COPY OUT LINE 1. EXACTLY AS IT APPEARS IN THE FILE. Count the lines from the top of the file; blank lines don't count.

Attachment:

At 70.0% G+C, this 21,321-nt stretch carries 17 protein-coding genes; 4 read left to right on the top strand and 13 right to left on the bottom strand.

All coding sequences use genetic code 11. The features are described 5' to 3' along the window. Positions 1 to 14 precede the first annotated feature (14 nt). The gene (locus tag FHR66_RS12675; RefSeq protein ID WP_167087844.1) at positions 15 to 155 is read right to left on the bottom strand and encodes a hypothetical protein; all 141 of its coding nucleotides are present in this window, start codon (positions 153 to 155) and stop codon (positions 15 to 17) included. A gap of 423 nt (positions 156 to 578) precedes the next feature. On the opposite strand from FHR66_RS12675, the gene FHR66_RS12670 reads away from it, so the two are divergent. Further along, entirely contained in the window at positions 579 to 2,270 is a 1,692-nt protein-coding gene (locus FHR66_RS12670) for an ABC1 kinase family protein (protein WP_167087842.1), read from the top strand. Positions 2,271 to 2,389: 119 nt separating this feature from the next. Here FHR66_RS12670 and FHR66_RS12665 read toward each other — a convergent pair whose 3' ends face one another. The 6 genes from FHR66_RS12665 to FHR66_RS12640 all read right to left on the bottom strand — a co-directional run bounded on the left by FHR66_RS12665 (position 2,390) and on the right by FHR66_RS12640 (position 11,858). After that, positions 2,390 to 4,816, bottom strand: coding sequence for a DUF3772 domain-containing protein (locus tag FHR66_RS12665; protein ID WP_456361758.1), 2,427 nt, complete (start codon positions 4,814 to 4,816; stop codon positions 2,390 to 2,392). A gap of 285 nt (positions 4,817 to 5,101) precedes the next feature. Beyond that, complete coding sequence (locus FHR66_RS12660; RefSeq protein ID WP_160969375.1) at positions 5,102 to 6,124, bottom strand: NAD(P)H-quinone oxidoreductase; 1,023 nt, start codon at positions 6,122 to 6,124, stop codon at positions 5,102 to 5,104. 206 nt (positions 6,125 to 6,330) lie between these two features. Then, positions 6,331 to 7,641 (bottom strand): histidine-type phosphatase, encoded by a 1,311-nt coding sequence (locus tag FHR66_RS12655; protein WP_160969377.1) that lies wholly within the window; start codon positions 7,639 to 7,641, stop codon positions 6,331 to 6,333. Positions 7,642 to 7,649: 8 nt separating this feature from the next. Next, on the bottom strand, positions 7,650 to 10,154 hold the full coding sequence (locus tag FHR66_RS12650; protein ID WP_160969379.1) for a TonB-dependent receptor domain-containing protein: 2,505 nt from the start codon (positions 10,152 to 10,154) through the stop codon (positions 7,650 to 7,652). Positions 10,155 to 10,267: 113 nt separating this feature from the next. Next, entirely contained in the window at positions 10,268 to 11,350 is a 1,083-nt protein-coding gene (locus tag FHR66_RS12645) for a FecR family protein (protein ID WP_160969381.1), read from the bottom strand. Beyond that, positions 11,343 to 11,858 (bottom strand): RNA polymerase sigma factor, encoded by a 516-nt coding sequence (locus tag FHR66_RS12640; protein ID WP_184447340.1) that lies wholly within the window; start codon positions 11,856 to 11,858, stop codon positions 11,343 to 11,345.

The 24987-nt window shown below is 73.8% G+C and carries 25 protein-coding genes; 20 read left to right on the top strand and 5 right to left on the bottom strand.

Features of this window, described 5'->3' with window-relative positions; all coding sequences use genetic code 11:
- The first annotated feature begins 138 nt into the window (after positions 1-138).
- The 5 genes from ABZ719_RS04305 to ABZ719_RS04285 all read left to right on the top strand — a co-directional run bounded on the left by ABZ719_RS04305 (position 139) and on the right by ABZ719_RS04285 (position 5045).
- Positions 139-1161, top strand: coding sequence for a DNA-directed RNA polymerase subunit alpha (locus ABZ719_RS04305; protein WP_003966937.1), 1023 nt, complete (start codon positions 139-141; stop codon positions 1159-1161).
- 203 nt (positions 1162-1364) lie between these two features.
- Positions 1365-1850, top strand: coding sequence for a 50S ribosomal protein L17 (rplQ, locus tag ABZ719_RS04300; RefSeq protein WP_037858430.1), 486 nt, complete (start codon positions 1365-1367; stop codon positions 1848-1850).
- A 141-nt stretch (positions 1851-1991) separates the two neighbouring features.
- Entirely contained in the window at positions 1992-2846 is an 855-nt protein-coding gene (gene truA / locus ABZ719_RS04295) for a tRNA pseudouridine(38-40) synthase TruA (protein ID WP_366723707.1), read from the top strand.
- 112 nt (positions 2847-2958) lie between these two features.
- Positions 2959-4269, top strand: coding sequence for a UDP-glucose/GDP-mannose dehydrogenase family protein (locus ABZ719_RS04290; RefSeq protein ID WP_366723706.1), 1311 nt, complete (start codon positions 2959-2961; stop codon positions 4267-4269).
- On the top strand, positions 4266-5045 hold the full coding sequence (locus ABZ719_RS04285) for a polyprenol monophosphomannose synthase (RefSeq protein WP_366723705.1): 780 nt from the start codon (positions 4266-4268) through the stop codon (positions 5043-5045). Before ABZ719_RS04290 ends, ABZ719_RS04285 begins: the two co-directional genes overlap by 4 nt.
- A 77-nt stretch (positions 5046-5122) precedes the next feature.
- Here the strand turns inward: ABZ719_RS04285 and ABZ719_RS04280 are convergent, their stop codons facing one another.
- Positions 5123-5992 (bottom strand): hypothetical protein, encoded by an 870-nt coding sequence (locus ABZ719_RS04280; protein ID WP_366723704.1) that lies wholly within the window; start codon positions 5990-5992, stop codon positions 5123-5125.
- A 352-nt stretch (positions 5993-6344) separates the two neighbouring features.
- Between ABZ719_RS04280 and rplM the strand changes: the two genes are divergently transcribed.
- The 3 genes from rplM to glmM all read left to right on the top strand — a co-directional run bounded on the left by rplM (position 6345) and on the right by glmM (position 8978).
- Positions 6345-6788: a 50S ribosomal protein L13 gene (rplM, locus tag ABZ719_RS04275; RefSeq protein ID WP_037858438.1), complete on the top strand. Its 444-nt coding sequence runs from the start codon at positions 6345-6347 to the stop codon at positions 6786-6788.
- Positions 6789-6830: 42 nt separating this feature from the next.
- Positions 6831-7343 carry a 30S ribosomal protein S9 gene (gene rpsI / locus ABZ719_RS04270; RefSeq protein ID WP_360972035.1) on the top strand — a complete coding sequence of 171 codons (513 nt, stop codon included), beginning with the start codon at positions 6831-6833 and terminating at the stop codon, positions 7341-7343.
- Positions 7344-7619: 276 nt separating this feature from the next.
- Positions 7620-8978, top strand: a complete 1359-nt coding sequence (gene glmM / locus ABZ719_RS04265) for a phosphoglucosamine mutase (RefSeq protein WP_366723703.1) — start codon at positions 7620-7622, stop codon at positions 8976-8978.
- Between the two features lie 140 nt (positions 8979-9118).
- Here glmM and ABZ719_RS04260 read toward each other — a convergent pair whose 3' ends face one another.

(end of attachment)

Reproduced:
At 70.0% G+C, this 21,321-nt stretch carries 17 protein-coding genes; 4 read left to right on the top strand and 13 right to left on the bottom strand.